WINNER OF THE 2003 PEN OAKLAND JOSEPHINE MILES AWARD FOR OUTSTANDING WRITING AND THE BLACK CAUCUS OF THE ALA LITERARY AWARD
Frederick Douglass, the great African-American abolitionist, was a man who cherished freedom in life and in love. In this ambitious work of historical fiction, Douglass' passions come vividly to life in the form of two women: Anna Murray Douglass and Ottilie Assing.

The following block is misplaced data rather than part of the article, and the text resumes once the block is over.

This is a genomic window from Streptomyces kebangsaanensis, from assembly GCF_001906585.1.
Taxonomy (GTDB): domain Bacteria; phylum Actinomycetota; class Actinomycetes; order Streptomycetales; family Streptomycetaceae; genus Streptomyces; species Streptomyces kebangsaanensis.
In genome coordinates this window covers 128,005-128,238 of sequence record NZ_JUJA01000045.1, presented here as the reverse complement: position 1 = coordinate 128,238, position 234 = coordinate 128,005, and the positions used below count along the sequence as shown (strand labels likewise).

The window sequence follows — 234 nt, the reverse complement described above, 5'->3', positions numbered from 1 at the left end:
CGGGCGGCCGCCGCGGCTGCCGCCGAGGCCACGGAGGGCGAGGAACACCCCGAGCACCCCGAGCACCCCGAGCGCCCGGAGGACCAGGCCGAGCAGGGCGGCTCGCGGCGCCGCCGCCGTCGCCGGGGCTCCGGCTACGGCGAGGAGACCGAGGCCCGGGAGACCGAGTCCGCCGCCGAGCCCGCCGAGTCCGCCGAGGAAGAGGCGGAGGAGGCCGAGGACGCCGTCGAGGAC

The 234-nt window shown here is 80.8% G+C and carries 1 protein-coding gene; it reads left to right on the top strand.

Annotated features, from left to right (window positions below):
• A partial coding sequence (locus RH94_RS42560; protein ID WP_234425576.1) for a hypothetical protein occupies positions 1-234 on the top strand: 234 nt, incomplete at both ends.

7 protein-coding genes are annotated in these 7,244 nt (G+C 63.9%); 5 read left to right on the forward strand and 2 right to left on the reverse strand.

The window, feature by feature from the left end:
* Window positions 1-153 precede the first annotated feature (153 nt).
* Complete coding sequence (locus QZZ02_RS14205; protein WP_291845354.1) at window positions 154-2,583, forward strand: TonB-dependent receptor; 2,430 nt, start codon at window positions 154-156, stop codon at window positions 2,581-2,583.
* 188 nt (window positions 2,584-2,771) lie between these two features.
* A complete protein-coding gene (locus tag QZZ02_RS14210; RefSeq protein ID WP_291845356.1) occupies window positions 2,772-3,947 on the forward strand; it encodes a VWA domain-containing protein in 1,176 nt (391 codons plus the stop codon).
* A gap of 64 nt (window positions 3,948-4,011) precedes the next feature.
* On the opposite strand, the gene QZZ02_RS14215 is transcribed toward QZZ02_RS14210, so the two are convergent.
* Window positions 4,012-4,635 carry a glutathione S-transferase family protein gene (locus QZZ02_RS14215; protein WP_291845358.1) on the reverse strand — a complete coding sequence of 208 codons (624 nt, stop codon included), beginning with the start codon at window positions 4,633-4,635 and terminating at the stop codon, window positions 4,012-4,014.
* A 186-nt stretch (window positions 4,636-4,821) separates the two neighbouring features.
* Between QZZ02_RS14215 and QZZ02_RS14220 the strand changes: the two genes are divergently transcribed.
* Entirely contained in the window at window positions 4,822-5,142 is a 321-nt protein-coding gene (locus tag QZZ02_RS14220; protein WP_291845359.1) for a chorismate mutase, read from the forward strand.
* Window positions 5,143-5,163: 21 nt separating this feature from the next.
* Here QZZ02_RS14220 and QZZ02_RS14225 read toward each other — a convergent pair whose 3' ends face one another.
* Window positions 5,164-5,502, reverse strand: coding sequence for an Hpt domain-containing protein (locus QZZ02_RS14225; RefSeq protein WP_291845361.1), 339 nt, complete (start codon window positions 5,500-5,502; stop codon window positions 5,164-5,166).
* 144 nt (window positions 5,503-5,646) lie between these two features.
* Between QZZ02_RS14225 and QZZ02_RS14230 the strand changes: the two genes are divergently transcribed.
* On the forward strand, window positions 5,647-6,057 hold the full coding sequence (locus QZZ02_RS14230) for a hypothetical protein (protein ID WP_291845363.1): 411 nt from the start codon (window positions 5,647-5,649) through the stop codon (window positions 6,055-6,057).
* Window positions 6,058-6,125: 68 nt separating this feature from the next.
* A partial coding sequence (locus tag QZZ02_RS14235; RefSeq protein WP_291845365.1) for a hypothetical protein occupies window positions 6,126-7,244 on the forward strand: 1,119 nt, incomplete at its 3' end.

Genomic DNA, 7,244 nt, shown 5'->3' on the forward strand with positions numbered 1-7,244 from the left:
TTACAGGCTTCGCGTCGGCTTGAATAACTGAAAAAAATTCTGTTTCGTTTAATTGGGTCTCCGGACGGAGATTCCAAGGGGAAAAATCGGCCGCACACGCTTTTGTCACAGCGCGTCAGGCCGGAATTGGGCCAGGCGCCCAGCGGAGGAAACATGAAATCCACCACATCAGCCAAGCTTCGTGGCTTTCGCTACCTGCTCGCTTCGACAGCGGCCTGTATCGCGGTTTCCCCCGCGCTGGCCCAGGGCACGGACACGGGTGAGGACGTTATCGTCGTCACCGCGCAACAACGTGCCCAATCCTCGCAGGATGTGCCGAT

Douglass' Women is an imaginative rendering of these two women -- one black, the other white -- in Douglass' life. Anna, his wife, was a free woman of color who helped Douglass escape as a slave. She bore Douglass five children and provided him with a secure, loving home while he traveled the world with his message. Along the way, Douglass satisfied his intellectual needs in the company of Ottilie Assing, a white woman of German-Jewish descent, who would become his mistress for decades to come. How these two women find solidarity in their shared love for Douglass -- and his vision for a free America -- is at the heart of Jewell Parker Rhodes' extraordinary, epic novel.